According to Dr. Neff, we can teach ourselves to be our best friend by incorporating the three essential components of self-compassion, which are Mindfulness, Kindness, and Recognizing our Common Humanity.
To illustrate how this might work, let’s pretend you were just passed up for a job promotion. Or you could pick your own example of a current or past difficult situation.
The first step is to bring Mindfulness into the situation, recognizing how difficult the situation is.
You can use any words that are comfortable and natural for you. You could say, “This is really tough,” or “I am feeling rejected,” or “This is a moment of suffering,” or “It is not going to be easy for me to accept this.” The key here is to choose how we relate to the experience without taking it personally, so that we can deal with our emotions from a calm, balanced state. We need to avoid judging either the situation or ourselves. We would never respond with judgement and blame to our best friend, would we?
The second step is to invite Kindness in.
This can be something as simple as setting the intention to be kind and supportive to ourselves. Think of the words and the actions you would use to comfort someone you love if they were going through a similar experience. Include terms of endearment, the warmth of human touch, and soothing vocalizations. For example, you could hold your face in your hands and say something like: “Aww Tzeli, I am so sorry you have to go through this right now, my love. But I am here for you.” Don’t worry about looking silly. No one is watching. Remember, your brain does not know the difference between what you are saying or thinking and what is happening in reality. By role-modeling compassion, your brain registers safety. This keeps all of your body’s organs and functions working at optimal performance levels, which allows you to respond beautifully to difficult life situations.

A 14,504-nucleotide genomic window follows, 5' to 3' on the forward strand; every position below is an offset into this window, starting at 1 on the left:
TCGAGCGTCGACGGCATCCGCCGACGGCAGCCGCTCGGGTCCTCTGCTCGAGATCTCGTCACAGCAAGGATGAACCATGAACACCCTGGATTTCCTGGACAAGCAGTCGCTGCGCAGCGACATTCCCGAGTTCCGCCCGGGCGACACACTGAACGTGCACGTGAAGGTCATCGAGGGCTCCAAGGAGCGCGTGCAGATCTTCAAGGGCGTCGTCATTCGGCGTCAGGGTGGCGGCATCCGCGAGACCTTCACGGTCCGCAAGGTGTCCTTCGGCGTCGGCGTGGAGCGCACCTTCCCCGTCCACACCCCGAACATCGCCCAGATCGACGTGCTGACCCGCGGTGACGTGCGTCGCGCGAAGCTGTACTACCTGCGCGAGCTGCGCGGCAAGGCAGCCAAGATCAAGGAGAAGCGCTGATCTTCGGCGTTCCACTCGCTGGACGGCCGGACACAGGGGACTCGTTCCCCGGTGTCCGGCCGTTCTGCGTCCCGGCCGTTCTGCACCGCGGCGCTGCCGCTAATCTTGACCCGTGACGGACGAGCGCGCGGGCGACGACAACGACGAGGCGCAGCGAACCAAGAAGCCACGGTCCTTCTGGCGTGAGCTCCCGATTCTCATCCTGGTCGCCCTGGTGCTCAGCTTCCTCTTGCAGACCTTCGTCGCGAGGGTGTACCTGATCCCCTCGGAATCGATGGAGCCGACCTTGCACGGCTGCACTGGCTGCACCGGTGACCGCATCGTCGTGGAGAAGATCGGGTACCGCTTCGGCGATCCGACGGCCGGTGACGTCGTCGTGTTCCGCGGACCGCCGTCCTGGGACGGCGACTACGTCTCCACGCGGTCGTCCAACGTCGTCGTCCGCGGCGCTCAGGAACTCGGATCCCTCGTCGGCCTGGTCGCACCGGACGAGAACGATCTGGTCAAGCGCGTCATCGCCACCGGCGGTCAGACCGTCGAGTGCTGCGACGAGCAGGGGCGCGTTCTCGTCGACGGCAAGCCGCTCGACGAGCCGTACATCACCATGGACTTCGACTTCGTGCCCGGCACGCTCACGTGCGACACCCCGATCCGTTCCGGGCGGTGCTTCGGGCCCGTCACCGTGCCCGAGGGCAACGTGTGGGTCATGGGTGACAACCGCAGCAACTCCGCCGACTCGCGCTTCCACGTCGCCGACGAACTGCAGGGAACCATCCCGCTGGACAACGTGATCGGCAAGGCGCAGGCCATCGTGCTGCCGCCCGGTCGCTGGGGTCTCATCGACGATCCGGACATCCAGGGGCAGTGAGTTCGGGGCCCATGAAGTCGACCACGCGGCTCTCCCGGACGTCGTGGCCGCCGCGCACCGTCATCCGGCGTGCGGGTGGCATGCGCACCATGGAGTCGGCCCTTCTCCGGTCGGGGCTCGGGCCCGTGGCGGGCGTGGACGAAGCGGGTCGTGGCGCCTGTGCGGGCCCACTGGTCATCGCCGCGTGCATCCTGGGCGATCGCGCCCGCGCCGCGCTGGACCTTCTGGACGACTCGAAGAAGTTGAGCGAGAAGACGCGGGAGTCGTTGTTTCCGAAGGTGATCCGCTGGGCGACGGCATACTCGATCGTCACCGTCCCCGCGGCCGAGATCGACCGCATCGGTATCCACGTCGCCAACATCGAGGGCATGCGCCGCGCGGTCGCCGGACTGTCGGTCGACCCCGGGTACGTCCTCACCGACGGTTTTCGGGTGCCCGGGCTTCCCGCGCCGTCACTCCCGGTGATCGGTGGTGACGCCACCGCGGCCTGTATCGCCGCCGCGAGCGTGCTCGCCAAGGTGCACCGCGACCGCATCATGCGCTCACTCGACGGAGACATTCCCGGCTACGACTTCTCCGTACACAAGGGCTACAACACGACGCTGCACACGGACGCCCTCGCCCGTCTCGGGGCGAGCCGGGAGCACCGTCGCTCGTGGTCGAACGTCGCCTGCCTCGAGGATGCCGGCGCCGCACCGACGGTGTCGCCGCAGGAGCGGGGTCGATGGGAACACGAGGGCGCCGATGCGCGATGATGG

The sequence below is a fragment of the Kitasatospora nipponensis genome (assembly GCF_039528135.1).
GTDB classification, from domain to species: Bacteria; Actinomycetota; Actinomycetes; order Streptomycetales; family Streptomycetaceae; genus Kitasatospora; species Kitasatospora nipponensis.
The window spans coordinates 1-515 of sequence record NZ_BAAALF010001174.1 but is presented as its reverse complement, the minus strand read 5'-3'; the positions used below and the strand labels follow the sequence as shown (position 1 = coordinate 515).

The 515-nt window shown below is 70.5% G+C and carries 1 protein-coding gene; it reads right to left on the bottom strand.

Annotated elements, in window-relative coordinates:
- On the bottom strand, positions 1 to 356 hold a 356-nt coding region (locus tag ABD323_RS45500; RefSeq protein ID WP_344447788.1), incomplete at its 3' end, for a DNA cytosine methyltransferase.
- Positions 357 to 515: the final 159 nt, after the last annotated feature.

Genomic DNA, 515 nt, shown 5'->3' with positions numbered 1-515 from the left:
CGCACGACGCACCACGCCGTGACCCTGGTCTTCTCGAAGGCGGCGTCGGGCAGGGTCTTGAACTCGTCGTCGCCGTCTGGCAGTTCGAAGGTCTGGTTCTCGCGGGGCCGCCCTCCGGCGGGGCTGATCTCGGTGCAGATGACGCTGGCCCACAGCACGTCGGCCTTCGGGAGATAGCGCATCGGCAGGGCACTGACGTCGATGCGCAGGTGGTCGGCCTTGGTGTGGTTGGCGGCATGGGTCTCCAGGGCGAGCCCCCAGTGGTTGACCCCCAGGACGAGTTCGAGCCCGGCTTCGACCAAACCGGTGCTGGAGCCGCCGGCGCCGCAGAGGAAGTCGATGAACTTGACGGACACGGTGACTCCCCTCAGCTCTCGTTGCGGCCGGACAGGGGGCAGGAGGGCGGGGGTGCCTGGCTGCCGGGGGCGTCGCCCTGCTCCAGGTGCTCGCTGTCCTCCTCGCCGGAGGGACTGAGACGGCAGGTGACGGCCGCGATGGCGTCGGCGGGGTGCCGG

The third step is recognizing our common humanity.
As we go through the ups and downs of life, we may find it hard to be on our own side. This may be because of the false perception that everybody else is managing life just perfectly and we are alone in our discomfort. The truth is, not a single one of us is perfect and failures, mistakes or moment of self-doubt, are all part of being human. In moments of doubt, it is important to remind your self of our common humanity. You can comfort your self by telling your self something like, “It is normal to feel disappointed, but there are many others going through similar situations,” or “Discomfort is part of life. I am here for you. I’ve got your back.”